Mayor Fischer joined Councilwoman Marianne Butler to break ground on Bywater Development Group’s rehabilitation of the former Jacob School buildings in south Louisville. The comprehensive, historic redevelopment will create 58 affordable senior apartments.
The two historic school buildings will be completely rehabbed, producing high-quality, energy-efficient apartments as well as the creation of common areas, activity spaces, a library/computer lab and other program areas.
“The seniors living in these units will not only have a safe, affordable place to live but the community will also be glad to know that these historic buildings will be put back to productive use,” Fischer said. “I am proud to see that the former Jacob School, a landmark in in the neighborhood, will be making an impact in the neighborhood once more.”
“This day has been long awaited. I thank Bywater for their perseverance and the neighborhood for their faith that help was coming,” Councilwoman Marianne Butler, District 15, said. “It has been a long journey that is about to begin its second phase of bringing life back to this building and positive vibes for the neighborhood.”
“We are very excited to be starting the rehabilitation of Jacob School. Without the patience and support of Louisville Metro Government and their commitment to the revitalization of this former community anchor, we would not have been able to achieve this great outcome for the neighborhood and for the future senior residents of this great historic property,” Bywater Development Group President Aaron Burnett said. “We are proud to be a part of bringing this property back to its rightful position of prominence in the neighborhood.”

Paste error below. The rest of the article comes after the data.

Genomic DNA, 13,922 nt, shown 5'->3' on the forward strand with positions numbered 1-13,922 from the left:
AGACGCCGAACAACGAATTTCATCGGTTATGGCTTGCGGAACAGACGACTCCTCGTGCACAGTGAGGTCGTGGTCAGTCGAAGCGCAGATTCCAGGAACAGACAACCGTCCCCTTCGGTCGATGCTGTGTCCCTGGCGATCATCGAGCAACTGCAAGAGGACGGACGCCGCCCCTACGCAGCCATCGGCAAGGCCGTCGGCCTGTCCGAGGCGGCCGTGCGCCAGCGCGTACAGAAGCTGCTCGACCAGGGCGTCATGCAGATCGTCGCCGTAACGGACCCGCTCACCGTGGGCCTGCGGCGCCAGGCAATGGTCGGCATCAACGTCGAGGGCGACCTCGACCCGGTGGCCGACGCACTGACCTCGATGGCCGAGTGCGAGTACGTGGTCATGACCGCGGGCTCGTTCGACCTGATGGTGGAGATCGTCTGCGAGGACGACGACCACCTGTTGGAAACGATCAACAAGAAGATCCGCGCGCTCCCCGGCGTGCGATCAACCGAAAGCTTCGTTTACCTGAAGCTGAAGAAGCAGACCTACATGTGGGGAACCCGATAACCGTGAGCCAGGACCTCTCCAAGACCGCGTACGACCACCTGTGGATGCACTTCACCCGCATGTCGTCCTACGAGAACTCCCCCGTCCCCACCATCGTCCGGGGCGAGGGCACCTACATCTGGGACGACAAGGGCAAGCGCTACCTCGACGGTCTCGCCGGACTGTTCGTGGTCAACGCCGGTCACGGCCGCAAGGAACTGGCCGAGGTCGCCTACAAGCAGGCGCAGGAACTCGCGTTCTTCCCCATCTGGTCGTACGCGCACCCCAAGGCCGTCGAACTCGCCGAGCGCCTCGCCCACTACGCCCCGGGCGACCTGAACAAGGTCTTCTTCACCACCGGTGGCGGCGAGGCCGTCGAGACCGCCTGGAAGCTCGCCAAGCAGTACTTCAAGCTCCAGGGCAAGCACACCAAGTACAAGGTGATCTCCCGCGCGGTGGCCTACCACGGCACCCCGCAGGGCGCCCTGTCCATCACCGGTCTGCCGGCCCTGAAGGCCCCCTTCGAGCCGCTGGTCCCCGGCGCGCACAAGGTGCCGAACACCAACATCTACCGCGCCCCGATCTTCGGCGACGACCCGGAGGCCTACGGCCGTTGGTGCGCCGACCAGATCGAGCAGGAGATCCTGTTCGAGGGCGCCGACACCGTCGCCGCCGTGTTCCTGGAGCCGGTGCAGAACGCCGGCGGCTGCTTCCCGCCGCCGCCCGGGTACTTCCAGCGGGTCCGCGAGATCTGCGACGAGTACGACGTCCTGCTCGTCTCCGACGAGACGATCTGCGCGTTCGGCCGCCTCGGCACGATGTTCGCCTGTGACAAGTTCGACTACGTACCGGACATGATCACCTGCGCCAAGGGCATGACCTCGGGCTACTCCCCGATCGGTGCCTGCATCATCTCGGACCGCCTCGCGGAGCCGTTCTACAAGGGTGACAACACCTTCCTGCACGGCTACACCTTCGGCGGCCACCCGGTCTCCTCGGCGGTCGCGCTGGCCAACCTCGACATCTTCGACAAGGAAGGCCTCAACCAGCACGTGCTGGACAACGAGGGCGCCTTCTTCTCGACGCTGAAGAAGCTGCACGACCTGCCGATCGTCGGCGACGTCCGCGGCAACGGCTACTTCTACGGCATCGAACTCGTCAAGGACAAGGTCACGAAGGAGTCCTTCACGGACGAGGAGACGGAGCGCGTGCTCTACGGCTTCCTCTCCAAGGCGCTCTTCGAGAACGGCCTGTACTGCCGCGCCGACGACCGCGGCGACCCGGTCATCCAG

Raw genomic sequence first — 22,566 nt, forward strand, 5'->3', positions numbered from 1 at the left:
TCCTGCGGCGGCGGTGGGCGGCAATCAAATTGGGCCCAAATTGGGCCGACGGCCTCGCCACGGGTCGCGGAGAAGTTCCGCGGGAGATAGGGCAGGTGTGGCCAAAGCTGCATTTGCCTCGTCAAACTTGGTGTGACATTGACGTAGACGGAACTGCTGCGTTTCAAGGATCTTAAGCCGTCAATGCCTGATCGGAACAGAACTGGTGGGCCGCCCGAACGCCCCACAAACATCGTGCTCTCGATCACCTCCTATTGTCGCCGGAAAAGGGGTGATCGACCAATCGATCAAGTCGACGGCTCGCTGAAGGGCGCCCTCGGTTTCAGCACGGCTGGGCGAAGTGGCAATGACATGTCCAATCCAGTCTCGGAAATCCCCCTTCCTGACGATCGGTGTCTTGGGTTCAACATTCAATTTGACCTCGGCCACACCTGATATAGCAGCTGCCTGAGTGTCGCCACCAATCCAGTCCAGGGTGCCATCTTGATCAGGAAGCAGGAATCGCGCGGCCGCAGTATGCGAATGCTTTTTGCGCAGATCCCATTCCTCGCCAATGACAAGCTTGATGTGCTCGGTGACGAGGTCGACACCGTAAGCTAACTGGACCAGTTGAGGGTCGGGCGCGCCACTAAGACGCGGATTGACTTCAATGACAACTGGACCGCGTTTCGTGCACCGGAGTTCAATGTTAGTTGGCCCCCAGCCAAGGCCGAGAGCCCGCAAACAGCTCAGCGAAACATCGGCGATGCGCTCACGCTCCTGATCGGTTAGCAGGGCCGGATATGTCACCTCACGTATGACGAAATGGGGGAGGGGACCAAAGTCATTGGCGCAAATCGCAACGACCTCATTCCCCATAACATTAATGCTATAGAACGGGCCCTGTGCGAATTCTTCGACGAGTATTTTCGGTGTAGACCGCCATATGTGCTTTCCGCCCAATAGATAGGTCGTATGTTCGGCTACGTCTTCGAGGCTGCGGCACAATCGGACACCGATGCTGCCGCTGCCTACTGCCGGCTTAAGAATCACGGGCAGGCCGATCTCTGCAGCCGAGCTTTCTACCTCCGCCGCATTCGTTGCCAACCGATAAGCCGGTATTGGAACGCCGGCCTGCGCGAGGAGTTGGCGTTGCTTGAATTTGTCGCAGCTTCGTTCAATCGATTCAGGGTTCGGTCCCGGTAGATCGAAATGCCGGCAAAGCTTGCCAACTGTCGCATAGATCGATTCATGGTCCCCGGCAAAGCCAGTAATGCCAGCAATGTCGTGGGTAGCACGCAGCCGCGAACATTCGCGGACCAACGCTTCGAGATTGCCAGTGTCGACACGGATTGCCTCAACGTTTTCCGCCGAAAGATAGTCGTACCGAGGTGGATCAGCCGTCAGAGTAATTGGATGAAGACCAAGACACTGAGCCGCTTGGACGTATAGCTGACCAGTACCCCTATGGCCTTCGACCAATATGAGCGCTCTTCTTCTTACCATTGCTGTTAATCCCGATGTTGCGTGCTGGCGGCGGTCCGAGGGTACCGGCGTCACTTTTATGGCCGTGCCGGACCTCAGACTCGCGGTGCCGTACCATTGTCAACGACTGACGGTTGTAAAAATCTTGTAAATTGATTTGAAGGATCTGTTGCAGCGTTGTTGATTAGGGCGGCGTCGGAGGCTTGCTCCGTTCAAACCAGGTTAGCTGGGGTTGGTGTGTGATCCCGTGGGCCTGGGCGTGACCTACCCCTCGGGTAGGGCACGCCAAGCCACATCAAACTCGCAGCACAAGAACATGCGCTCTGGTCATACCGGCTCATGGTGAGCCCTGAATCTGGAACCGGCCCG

The sustainable development will feature enhanced accessibility measures including an elevator, step less building entry, ADA compliant routes of movement and fully accessible bathrooms so senior residents can live comfortably and conveniently. New energy efficient equipment, such as EnergyStar appliances and lighting fixtures, energy-efficient HVAC heat pumps, a cool reflective roof, water-saving faucets and showers, high R-Value foam roof insulation, and a unique high-performing storm water management plan will help enhance the affordability of the apartments by keeping utility costs low. The site will also maintain the existing tree canopy, include the planting of new shade trees and add community garden plots.
Funding for the project was made available by Louisville Metro, the Kentucky Housing Corporation, and state and federal historic tax credits.
The Charles D. Jacob Elementary School was built in 1912 and added onto in 1932. The school was an anchor for the neighborhood until its closing in 1991. It was placed on the National Register of Historic Places in 2012.